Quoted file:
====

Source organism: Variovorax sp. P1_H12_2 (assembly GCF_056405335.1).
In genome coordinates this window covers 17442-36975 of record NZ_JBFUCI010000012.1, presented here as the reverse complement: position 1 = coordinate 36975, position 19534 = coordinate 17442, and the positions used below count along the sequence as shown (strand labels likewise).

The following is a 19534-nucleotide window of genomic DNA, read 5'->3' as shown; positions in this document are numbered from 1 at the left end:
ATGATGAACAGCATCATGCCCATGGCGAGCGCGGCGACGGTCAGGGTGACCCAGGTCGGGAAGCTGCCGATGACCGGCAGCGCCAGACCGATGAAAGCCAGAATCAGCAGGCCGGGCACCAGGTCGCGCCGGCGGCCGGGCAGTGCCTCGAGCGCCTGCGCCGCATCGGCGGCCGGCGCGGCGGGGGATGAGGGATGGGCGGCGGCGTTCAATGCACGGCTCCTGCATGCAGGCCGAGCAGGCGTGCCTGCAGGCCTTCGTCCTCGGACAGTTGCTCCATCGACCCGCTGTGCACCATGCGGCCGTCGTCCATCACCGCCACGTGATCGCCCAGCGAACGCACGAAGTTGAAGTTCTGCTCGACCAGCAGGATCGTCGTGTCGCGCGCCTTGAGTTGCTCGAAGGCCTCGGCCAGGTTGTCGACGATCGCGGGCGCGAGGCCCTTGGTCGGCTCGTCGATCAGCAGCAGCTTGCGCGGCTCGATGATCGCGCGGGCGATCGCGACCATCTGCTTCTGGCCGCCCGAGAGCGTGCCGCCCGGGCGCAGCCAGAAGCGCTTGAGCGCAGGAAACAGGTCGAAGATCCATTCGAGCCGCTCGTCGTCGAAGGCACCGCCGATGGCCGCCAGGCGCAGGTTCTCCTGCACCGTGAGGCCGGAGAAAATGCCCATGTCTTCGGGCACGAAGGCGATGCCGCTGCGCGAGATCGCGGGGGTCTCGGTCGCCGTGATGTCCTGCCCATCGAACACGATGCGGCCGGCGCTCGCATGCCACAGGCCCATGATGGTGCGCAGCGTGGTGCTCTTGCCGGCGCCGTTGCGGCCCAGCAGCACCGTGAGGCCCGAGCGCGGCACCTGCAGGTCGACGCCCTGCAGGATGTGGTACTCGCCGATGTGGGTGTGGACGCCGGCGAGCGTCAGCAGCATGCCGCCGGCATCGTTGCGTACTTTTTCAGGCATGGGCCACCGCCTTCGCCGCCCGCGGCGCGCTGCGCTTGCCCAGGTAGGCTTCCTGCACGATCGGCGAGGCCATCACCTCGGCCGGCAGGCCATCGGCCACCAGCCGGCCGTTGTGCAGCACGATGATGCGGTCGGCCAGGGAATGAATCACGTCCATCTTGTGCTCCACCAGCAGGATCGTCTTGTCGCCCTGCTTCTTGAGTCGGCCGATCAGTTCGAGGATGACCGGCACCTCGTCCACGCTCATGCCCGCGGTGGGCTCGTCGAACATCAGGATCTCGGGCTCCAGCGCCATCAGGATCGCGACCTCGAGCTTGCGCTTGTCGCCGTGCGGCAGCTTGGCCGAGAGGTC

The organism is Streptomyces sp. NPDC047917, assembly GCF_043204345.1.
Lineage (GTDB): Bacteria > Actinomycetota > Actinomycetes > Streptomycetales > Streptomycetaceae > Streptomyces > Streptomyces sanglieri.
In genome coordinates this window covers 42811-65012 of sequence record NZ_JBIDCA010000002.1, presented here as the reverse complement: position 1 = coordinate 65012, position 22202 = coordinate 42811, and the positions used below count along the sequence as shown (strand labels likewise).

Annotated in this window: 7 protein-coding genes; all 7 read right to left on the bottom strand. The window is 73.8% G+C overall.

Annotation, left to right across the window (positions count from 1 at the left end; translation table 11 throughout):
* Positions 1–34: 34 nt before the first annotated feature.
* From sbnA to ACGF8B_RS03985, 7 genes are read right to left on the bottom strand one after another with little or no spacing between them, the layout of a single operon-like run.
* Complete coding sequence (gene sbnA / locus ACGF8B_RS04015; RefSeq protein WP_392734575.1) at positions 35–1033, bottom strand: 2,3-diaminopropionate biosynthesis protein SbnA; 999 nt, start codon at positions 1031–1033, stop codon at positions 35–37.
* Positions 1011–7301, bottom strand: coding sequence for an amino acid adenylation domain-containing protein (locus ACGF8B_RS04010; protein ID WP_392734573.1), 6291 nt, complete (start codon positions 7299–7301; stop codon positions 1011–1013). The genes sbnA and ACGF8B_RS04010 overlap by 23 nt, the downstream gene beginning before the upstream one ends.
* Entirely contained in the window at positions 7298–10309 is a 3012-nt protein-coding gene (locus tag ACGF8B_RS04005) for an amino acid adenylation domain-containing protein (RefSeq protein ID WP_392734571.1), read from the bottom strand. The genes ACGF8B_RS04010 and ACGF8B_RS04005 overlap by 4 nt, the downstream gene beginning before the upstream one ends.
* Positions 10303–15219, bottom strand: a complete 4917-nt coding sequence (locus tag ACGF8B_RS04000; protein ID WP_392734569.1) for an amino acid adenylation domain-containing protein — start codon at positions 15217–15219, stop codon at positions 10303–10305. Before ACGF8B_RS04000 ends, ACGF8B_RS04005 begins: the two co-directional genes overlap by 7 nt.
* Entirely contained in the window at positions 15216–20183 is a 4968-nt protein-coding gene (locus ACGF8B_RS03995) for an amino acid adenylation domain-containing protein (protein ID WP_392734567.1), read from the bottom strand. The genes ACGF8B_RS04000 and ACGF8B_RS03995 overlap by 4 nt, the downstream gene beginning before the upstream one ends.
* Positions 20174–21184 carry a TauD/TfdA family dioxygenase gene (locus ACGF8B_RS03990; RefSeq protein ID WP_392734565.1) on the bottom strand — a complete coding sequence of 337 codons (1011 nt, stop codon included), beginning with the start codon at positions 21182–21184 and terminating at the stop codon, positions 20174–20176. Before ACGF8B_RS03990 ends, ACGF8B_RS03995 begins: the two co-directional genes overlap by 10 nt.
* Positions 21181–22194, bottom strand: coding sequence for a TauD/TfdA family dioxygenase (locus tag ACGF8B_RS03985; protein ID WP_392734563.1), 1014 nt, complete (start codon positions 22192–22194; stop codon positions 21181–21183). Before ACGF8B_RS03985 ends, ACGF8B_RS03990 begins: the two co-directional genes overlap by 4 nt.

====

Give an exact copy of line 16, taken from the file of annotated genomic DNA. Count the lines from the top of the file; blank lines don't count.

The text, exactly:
* Entirely contained in the window at positions 15216–20183 is a 4968-nt protein-coding gene (locus ACGF8B_RS03995) for an amino acid adenylation domain-containing protein (protein ID WP_392734567.1), read from the bottom strand. The genes ACGF8B_RS04000 and ACGF8B_RS03995 overlap by 4 nt, the downstream gene beginning before the upstream one ends.